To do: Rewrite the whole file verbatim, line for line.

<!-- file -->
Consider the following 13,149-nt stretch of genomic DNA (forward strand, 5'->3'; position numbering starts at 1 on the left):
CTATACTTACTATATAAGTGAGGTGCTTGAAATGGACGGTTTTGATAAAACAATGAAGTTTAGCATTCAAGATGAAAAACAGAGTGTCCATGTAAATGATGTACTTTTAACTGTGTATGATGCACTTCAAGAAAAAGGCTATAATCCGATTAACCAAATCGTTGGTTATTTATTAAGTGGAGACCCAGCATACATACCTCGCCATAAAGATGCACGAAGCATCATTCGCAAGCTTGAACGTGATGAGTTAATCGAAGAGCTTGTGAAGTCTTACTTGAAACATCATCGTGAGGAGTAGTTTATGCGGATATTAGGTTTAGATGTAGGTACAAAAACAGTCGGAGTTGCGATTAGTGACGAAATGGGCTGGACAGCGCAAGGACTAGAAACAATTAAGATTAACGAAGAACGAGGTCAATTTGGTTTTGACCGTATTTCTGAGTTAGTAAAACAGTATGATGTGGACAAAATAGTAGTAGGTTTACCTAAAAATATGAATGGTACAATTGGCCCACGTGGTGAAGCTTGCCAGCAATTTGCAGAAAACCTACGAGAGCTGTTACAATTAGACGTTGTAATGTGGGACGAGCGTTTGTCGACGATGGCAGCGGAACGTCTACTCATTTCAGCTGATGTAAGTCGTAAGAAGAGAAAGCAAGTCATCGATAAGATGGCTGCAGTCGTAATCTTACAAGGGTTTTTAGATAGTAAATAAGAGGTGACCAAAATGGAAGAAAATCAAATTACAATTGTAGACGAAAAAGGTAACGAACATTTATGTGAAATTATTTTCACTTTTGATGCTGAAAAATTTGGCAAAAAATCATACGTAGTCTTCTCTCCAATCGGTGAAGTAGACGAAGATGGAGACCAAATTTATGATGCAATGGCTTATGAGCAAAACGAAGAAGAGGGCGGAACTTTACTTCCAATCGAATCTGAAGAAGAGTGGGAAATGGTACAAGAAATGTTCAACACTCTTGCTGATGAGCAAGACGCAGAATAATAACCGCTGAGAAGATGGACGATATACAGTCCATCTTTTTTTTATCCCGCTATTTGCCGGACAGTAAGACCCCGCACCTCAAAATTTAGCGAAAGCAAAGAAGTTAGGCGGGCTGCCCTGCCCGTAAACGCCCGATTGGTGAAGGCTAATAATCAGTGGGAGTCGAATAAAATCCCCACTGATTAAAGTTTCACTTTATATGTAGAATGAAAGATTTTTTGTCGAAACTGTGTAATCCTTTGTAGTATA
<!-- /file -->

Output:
Consider the following 13,149-nt stretch of genomic DNA (forward strand, 5'->3'; position numbering starts at 1 on the left):
CTATACTTACTATATAAGTGAGGTGCTTGAAATGGACGGTTTTGATAAAACAATGAAGTTTAGCATTCAAGATGAAAAACAGAGTGTCCATGTAAATGATGTACTTTTAACTGTGTATGATGCACTTCAAGAAAAAGGCTATAATCCGATTAACCAAATCGTTGGTTATTTATTAAGTGGAGACCCAGCATACATACCTCGCCATAAAGATGCACGAAGCATCATTCGCAAGCTTGAACGTGATGAGTTAATCGAAGAGCTTGTGAAGTCTTACTTGAAACATCATCGTGAGGAGTAGTTTATGCGGATATTAGGTTTAGATGTAGGTACAAAAACAGTCGGAGTTGCGATTAGTGACGAAATGGGCTGGACAGCGCAAGGACTAGAAACAATTAAGATTAACGAAGAACGAGGTCAATTTGGTTTTGACCGTATTTCTGAGTTAGTAAAACAGTATGATGTGGACAAAATAGTAGTAGGTTTACCTAAAAATATGAATGGTACAATTGGCCCACGTGGTGAAGCTTGCCAGCAATTTGCAGAAAACCTACGAGAGCTGTTACAATTAGACGTTGTAATGTGGGACGAGCGTTTGTCGACGATGGCAGCGGAACGTCTACTCATTTCAGCTGATGTAAGTCGTAAGAAGAGAAAGCAAGTCATCGATAAGATGGCTGCAGTCGTAATCTTACAAGGGTTTTTAGATAGTAAATAAGAGGTGACCAAAATGGAAGAAAATCAAATTACAATTGTAGACGAAAAAGGTAACGAACATTTATGTGAAATTATTTTCACTTTTGATGCTGAAAAATTTGGCAAAAAATCATACGTAGTCTTCTCTCCAATCGGTGAAGTAGACGAAGATGGAGACCAAATTTATGATGCAATGGCTTATGAGCAAAACGAAGAAGAGGGCGGAACTTTACTTCCAATCGAATCTGAAGAAGAGTGGGAAATGGTACAAGAAATGTTCAACACTCTTGCTGATGAGCAAGACGCAGAATAATAACCGCTGAGAAGATGGACGATATACAGTCCATCTTTTTTTTATCCCGCTATTTGCCGGACAGTAAGACCCCGCACCTCAAAATTTAGCGAAAGCAAAGAAGTTAGGCGGGCTGCCCTGCCCGTAAACGCCCGATTGGTGAAGGCTAATAATCAGTGGGAGTCGAATAAAATCCCCACTGATTAAAGTTTCACTTTATATGTAGAATGAAAGATTTTTTGTCGAAACTGTGTAATCCTTTGTAGTATA